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The Science Behind Emotional Intelligence

Updated: Jul 29



Emotional intelligence is a great concept but, it does not do anybody any good. Unless you use it! And then it pays dividends in ways that you had not imagined.


It is difficult to pick up a copy of the Wall Street Journal, Harvard Business Review, MIT Sloan Management Review, Forbes, Fortune, Inc., or any other business-related magazine and not find an article about emotional intelligence, empathy, or resilience. Empathy and resilience are simply aspects of emotional intelligence applied to a relationship or an event. Management experts and sales experts are both recognizing the role that emotional intelligence plays in generating high-performance results and propelling highly performing cultures and organizations.


But emotional intelligence is something that has to be learned and applied in context. In an end, in and of itself, emotional intelligence does not do anyone any good. In the book Crucial Conversations, the authors do not specifically talk about "emotional intelligence", but they are very clear about the role emotions play in how we relate to others and specifically, the role emotions play in conversations in which the stakes are high. They define a "crucial conversation" as one in which there are opposing opinions about a subject, the stakes are high and emotions run strong. The simple fact is that our emotions run strong BECAUSE the stakes are high.


As I have mentioned in prior articles, emotions are simply data, information about our circumstances and our environment. The intensity of the emotion generated about a subject can be indicative of a couple of things. The first is an indicator of the importance of the subject to the person. The more important the subject, the greater the intensity of the emotion. The second can simply be that that individual is simply not experienced in managing their emotions (emotional intelligence) and therefore any emotion experienced can be seen as significant. For our purposes today we will focus on the first indicator, that the subject matter is important.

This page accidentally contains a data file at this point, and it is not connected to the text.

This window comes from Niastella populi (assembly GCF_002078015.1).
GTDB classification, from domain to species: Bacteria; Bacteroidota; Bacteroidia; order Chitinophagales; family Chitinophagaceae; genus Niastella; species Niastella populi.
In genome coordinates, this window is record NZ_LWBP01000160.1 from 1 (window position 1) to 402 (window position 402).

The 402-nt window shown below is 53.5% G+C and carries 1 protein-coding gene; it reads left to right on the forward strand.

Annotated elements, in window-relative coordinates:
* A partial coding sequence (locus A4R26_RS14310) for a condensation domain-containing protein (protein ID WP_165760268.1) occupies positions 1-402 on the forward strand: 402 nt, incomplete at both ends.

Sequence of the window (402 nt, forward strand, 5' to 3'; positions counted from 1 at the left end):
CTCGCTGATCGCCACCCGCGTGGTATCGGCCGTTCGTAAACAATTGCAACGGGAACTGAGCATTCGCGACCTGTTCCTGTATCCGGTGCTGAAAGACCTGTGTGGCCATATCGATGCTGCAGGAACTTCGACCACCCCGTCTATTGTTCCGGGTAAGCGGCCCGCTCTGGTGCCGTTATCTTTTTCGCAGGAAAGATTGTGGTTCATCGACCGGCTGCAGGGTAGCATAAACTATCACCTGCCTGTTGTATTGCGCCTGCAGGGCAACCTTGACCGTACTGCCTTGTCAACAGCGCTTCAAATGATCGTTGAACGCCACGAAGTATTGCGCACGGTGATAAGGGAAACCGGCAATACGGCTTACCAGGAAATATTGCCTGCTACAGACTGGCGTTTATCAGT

The intensity of emotion tells us that the subject is important. Emotional intelligence is simply using our emotions and our cognitive abilities to make better decisions and manage life better. In "crucial conversations", emotional intelligence helps us better manage conversations and our reactions. Let me give you an example. John has been working on a project for several months, one that will have a significant financial and career impact. How does he react when given some news that will hinder his ability to complete the project? Most likely the response will be anger and frustration, emotions that arise when a goal is blocked. If the anger is not managed, the response to the messenger may be damaging to the relationship and the project. In this case, the emotions "took over" the response and created more damage.


But anger and frustration can also be used to direct energy and effort in a meaningful way. By applying some consequential thinking to the situation, John is energized to look for a resolution to the problem and not to simply "shoot the messenger". By navigating his emotions, John uses them to take a potentially negative situation and convert it into a more positive outcome.


Emotional intelligence is simply another tool in our toolbox for helping us lead the most productive lives we can. We can use it to better navigate "crucial conversations" with co-workers, significant others, clients, and prospective clients. Please let me know if you would like to know more.


Ford Mosby

Vice President, Emotional Intelligence Specialist, Bond Manager

fmosby@rossandyerger.com

601-944-0845